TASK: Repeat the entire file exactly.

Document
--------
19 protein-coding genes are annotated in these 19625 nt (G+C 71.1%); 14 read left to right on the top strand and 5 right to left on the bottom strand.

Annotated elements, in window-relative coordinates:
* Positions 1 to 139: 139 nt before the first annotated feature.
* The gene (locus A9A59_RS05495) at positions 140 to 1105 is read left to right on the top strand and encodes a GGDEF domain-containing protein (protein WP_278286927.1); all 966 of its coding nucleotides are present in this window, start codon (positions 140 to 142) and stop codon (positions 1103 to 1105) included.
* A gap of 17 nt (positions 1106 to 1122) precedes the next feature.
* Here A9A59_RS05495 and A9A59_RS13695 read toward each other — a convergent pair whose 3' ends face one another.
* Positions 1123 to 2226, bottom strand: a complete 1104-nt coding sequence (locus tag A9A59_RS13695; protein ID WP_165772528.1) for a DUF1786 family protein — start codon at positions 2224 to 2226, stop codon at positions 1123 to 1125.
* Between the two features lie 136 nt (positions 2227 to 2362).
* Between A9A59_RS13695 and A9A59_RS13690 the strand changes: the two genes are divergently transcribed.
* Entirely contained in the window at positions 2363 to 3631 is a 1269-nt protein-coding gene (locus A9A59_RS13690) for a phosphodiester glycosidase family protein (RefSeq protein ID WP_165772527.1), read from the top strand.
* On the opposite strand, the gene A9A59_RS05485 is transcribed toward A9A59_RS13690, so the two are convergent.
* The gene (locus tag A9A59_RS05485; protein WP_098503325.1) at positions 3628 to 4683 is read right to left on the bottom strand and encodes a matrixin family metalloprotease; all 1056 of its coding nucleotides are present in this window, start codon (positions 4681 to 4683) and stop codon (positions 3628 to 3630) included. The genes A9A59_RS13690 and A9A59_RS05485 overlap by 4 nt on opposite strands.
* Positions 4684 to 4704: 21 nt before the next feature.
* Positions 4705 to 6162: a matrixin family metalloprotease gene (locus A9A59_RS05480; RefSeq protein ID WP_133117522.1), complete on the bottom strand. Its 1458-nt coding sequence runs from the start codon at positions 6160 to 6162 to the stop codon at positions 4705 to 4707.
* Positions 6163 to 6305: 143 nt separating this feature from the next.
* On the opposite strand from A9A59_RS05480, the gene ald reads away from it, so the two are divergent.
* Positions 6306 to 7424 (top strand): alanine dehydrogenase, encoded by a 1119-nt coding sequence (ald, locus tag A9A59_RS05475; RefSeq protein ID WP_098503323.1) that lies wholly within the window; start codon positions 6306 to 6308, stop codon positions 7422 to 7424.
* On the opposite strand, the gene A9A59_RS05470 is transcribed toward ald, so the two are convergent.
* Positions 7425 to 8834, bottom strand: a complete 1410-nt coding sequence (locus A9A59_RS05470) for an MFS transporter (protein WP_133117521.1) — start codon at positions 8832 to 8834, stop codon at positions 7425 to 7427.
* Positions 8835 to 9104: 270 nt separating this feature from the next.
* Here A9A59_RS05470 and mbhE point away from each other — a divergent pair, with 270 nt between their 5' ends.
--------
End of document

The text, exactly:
19 protein-coding genes are annotated in these 19625 nt (G+C 71.1%); 14 read left to right on the top strand and 5 right to left on the bottom strand.

Annotated elements, in window-relative coordinates:
* Positions 1 to 139: 139 nt before the first annotated feature.
* The gene (locus A9A59_RS05495) at positions 140 to 1105 is read left to right on the top strand and encodes a GGDEF domain-containing protein (protein WP_278286927.1); all 966 of its coding nucleotides are present in this window, start codon (positions 140 to 142) and stop codon (positions 1103 to 1105) included.
* A gap of 17 nt (positions 1106 to 1122) precedes the next feature.
* Here A9A59_RS05495 and A9A59_RS13695 read toward each other — a convergent pair whose 3' ends face one another.
* Positions 1123 to 2226, bottom strand: a complete 1104-nt coding sequence (locus tag A9A59_RS13695; protein ID WP_165772528.1) for a DUF1786 family protein — start codon at positions 2224 to 2226, stop codon at positions 1123 to 1125.
* Between the two features lie 136 nt (positions 2227 to 2362).
* Between A9A59_RS13695 and A9A59_RS13690 the strand changes: the two genes are divergently transcribed.
* Entirely contained in the window at positions 2363 to 3631 is a 1269-nt protein-coding gene (locus A9A59_RS13690) for a phosphodiester glycosidase family protein (RefSeq protein ID WP_165772527.1), read from the top strand.
* On the opposite strand, the gene A9A59_RS05485 is transcribed toward A9A59_RS13690, so the two are convergent.
* The gene (locus tag A9A59_RS05485; protein WP_098503325.1) at positions 3628 to 4683 is read right to left on the bottom strand and encodes a matrixin family metalloprotease; all 1056 of its coding nucleotides are present in this window, start codon (positions 4681 to 4683) and stop codon (positions 3628 to 3630) included. The genes A9A59_RS13690 and A9A59_RS05485 overlap by 4 nt on opposite strands.
* Positions 4684 to 4704: 21 nt before the next feature.
* Positions 4705 to 6162: a matrixin family metalloprotease gene (locus A9A59_RS05480; RefSeq protein ID WP_133117522.1), complete on the bottom strand. Its 1458-nt coding sequence runs from the start codon at positions 6160 to 6162 to the stop codon at positions 4705 to 4707.
* Positions 6163 to 6305: 143 nt separating this feature from the next.
* On the opposite strand from A9A59_RS05480, the gene ald reads away from it, so the two are divergent.
* Positions 6306 to 7424 (top strand): alanine dehydrogenase, encoded by a 1119-nt coding sequence (ald, locus tag A9A59_RS05475; RefSeq protein ID WP_098503323.1) that lies wholly within the window; start codon positions 6306 to 6308, stop codon positions 7422 to 7424.
* On the opposite strand, the gene A9A59_RS05470 is transcribed toward ald, so the two are convergent.
* Positions 7425 to 8834, bottom strand: a complete 1410-nt coding sequence (locus A9A59_RS05470) for an MFS transporter (protein WP_133117521.1) — start codon at positions 8832 to 8834, stop codon at positions 7425 to 7427.
* Positions 8835 to 9104: 270 nt separating this feature from the next.
* Here A9A59_RS05470 and mbhE point away from each other — a divergent pair, with 270 nt between their 5' ends.